- The Washington Times - Friday, October 10, 2003

It’s so close you can smell it. D.C. United is finally emerging from the wilderness. In a topsy-turvy-season of adversity, controversy and just downright bad luck, the promised land of the Major League Soccer playoffs is almost in sight.

Metaphor overkill? You bet, and why not? This is Ray Hudson’s team, and Hudson — perhaps the sport’s most quotable person — has proved he can coach as well as he can use the language.

United, once the flagship team of MLS as it stormed to three titles, could be back in postseason play if results go its way this weekend. A road victory today against the New England Revolution (9-9-9, 36 points) would put United (10-9-8, 38 points) in the playoffs for the first time in four years since the Columbus Crew (8-12-8, 32 points) lost to the Chicago Fire (14-6-8, 50 points) last night. United still could gain a playoff berth in its two last games, both at RFK Stadium.

“Football is a funny game,” Hudson said. “The reason why we are in this position is because we started so slowly, but we’ve crawled our way into serious contention. We can almost touch it, but we are not there yet.”

United made its last playoff appearance in 1999 under coach Thomas Rongen, who directed it to victory at the MLS Cup with a team built by former coach Bruce Arena.

For the New England game, Doug Warren will be back in the nets for United after missing the tie at Columbus last week because he was at his brother’s wedding.

Defender Mike Petke and midfielder Dema Kovalenko return from suspensions. The Revolution will be without forward Taylor Twellman who is out for the season with a broken foot. The former University of Maryland player leads the league in goals scored with 15.

Hudson’s biggest concern is how to deal with the absence of captain Ryan Nelsen, who has been called up by the New Zealand national team for a meaningless game in Iran. Hudson must decide whether to go with three defenders at the back or the usual four.

Hudson also is dismayed that New Zealand would call up players knowing that this is the most crucial time in the MLS season.

“It shows a lack of respect for MLS,” Hudson said. “If we were [an English] Premier League team, they wouldn’t dare call up a player with three games left in the season.”

The last time these teams met at Gillette Stadium was July26, when United rallied from a two-goal deficit in the final 12 minutes and won 4-2. The team has gone 6-3-2 since.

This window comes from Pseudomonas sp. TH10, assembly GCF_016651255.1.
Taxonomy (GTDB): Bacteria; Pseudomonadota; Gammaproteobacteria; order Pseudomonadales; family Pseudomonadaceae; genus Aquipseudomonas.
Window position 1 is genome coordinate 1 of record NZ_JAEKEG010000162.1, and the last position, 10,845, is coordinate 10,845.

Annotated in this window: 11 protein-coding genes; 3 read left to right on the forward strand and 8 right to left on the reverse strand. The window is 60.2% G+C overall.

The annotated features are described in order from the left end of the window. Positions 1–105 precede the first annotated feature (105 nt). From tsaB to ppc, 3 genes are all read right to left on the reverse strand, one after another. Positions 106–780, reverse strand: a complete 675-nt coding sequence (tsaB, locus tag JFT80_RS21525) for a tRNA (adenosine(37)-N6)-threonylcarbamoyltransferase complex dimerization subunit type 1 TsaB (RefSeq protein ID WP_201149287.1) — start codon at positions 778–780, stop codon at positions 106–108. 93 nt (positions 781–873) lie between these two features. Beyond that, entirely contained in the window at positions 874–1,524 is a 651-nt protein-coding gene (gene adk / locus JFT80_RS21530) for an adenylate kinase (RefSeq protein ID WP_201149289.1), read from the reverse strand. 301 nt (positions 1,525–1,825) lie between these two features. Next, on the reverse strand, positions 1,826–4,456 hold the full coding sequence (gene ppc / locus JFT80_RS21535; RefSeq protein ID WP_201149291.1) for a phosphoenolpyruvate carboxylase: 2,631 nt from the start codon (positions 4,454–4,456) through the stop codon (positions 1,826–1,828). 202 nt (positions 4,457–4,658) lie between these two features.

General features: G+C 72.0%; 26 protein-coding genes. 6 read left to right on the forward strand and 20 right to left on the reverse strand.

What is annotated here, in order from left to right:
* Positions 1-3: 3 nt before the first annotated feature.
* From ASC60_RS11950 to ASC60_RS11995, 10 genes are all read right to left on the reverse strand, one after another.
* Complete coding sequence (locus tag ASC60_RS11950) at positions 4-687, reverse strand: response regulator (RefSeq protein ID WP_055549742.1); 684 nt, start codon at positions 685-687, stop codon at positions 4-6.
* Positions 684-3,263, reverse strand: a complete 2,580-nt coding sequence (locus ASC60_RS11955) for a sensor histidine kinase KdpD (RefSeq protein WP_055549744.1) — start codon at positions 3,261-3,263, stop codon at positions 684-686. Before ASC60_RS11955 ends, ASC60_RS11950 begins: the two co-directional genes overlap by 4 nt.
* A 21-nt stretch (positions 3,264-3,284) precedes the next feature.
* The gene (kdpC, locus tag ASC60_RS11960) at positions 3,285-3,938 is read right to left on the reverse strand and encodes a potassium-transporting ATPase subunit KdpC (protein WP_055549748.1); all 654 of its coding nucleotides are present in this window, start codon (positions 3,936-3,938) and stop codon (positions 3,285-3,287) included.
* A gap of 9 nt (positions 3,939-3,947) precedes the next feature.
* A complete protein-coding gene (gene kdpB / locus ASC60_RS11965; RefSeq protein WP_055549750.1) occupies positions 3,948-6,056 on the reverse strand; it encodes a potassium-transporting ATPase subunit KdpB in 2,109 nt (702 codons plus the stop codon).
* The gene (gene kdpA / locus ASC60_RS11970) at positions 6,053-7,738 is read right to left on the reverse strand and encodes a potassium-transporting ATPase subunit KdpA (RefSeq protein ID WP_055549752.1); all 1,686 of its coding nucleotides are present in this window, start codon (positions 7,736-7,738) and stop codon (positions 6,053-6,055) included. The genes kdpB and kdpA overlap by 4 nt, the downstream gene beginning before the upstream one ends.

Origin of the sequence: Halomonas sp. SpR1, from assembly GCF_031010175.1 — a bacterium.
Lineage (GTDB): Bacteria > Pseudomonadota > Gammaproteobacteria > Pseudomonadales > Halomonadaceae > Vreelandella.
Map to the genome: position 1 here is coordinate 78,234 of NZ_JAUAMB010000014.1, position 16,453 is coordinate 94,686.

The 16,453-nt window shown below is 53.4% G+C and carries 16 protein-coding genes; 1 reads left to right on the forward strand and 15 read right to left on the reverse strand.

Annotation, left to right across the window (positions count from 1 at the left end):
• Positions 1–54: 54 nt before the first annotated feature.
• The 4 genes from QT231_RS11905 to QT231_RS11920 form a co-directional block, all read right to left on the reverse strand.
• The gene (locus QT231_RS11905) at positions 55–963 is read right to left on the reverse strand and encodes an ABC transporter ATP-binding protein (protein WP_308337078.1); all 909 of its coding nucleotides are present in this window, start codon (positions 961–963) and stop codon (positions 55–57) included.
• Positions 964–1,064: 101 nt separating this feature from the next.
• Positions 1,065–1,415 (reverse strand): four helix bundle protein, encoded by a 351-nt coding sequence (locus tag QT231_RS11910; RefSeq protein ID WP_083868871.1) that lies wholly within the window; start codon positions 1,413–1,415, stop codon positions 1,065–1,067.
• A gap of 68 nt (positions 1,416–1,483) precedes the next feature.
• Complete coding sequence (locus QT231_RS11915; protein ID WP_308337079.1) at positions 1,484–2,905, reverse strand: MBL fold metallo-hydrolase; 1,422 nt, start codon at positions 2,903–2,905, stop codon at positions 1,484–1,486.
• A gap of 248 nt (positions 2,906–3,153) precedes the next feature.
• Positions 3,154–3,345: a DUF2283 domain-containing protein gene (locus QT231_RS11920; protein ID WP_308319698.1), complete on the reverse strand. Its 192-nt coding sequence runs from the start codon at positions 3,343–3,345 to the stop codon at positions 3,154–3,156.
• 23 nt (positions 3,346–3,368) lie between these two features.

MLS expansion — MLS commissioner Don Garber said this week that a potential expansion team, Mexican-owned Chivas USA, would play in San Diego or Houston and that Cleveland is the other candidate to land an expansion franchise for the 2005 season.

CONCACAF news — It is expected that the team that finishes fourth in CONCACAF qualifying for the 2006 World Cup will play a team from Asia in a playoff for a berth. The United States plays in the CONCACAF region.

Meanwhile, the U.S. team and Mexico have been invited to the 2004 Copa America in Peru. Mexico has accepted the invitation to the 12-team event from July6 to 25; the Americans are still deciding.

Women’s World Cup — So what happened to the U.S. women, who missed the big prize and are relegated to playing Canada in today’s consolation game?

It appeared the Americans, who were good on the set pieces, lacked a striker who could run at the goal and finish. Only two of the team’s 12 goals came in the run of play.

In the final WUSA season, apart from the American duo of Abby Wambach (13 goals) and Mia Hamm ( 11), all the leading strikers were overseas players. Dagny Mellgren (Norway) led in goals scored with 14, followed by Marinette Pichon (France, 14), Julie Fleeting (Scotland, 11), Charmaine Hooper (Canada, 11), Birgit Prinz (Germany, 11) and Maren Meinert (Germany, (nine). …

The Women’s World Cup USA 2003 MasterCard All-Star team was selected this week by FIFA’s technical committee: goalkeeper — Silke Rottenberg (Germany); defenders — Charmaine Hooper (Canada), Liping Wang (China), Sandra Minnert (Germany), Joy Fawcett (USA); midfielders — Bettina Wiegmann (Germany), Maren Meinert (Germany), Malin Mostroem (Sweden), Shannon Boxx (USA); forwards — Birgit Prinz (Germany), Victoria Svensson (Sweden). Substitutes: goalkeeper — Caroline Joensson (Sweden); midfielders — Marta (Brazil), Solveig Gulbrandsen (Norway); forwards — Dagney Mellgren (Norway), Mia Hamm (USA).

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